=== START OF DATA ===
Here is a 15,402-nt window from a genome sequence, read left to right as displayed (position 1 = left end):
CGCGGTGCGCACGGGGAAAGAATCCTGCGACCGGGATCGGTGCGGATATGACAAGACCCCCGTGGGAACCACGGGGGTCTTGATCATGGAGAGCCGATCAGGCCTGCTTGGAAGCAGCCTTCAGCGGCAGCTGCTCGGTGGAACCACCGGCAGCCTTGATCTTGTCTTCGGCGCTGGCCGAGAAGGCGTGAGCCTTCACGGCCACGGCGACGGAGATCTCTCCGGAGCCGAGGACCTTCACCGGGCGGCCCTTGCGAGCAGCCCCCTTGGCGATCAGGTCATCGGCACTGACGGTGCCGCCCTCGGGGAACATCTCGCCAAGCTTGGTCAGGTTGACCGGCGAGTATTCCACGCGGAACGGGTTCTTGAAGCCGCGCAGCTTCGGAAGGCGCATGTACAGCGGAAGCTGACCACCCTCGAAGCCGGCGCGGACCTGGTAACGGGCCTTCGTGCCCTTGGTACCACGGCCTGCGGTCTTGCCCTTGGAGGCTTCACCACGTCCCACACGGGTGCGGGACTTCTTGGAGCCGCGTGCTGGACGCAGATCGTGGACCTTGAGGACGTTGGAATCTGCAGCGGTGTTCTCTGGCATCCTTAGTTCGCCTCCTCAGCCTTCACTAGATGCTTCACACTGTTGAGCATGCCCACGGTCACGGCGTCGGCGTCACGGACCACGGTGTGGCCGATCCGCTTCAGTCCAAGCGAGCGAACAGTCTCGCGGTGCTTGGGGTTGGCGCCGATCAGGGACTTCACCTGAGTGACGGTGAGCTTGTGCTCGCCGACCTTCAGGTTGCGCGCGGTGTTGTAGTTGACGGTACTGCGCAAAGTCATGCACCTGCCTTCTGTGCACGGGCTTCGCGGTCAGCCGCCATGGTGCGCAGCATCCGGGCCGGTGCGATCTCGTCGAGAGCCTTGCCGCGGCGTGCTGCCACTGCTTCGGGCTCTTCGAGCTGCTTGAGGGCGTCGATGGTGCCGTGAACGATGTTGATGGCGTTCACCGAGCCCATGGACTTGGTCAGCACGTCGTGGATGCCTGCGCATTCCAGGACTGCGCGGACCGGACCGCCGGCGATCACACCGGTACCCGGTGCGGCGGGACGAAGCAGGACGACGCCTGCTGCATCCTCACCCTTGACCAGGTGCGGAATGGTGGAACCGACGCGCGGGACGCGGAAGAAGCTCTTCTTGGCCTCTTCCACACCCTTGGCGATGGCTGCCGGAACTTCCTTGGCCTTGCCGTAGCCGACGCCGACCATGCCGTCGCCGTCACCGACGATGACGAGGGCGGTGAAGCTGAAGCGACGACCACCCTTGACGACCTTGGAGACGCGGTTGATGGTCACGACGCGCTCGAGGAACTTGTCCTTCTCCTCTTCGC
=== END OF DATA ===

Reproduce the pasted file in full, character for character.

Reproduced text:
Here is a 15,402-nt window from a genome sequence, read left to right as displayed (position 1 = left end):
CGCGGTGCGCACGGGGAAAGAATCCTGCGACCGGGATCGGTGCGGATATGACAAGACCCCCGTGGGAACCACGGGGGTCTTGATCATGGAGAGCCGATCAGGCCTGCTTGGAAGCAGCCTTCAGCGGCAGCTGCTCGGTGGAACCACCGGCAGCCTTGATCTTGTCTTCGGCGCTGGCCGAGAAGGCGTGAGCCTTCACGGCCACGGCGACGGAGATCTCTCCGGAGCCGAGGACCTTCACCGGGCGGCCCTTGCGAGCAGCCCCCTTGGCGATCAGGTCATCGGCACTGACGGTGCCGCCCTCGGGGAACATCTCGCCAAGCTTGGTCAGGTTGACCGGCGAGTATTCCACGCGGAACGGGTTCTTGAAGCCGCGCAGCTTCGGAAGGCGCATGTACAGCGGAAGCTGACCACCCTCGAAGCCGGCGCGGACCTGGTAACGGGCCTTCGTGCCCTTGGTACCACGGCCTGCGGTCTTGCCCTTGGAGGCTTCACCACGTCCCACACGGGTGCGGGACTTCTTGGAGCCGCGTGCTGGACGCAGATCGTGGACCTTGAGGACGTTGGAATCTGCAGCGGTGTTCTCTGGCATCCTTAGTTCGCCTCCTCAGCCTTCACTAGATGCTTCACACTGTTGAGCATGCCCACGGTCACGGCGTCGGCGTCACGGACCACGGTGTGGCCGATCCGCTTCAGTCCAAGCGAGCGAACAGTCTCGCGGTGCTTGGGGTTGGCGCCGATCAGGGACTTCACCTGAGTGACGGTGAGCTTGTGCTCGCCGACCTTCAGGTTGCGCGCGGTGTTGTAGTTGACGGTACTGCGCAAAGTCATGCACCTGCCTTCTGTGCACGGGCTTCGCGGTCAGCCGCCATGGTGCGCAGCATCCGGGCCGGTGCGATCTCGTCGAGAGCCTTGCCGCGGCGTGCTGCCACTGCTTCGGGCTCTTCGAGCTGCTTGAGGGCGTCGATGGTGCCGTGAACGATGTTGATGGCGTTCACCGAGCCCATGGACTTGGTCAGCACGTCGTGGATGCCTGCGCATTCCAGGACTGCGCGGACCGGACCGCCGGCGATCACACCGGTACCCGGTGCGGCGGGACGAAGCAGGACGACGCCTGCTGCATCCTCACCCTTGACCAGGTGCGGAATGGTGGAACCGACGCGCGGGACGCGGAAGAAGCTCTTCTTGGCCTCTTCCACACCCTTGGCGATGGCTGCCGGAACTTCCTTGGCCTTGCCGTAGCCGACGCCGACCATGCCGTCGCCGTCACCGACGATGACGAGGGCGGTGAAGCTGAAGCGACGACCACCCTTGACGACCTTGGAGACGCGGTTGATGGTCACGACGCGCTCGAGGAACTTGTCCTTCTCCTCTTCGC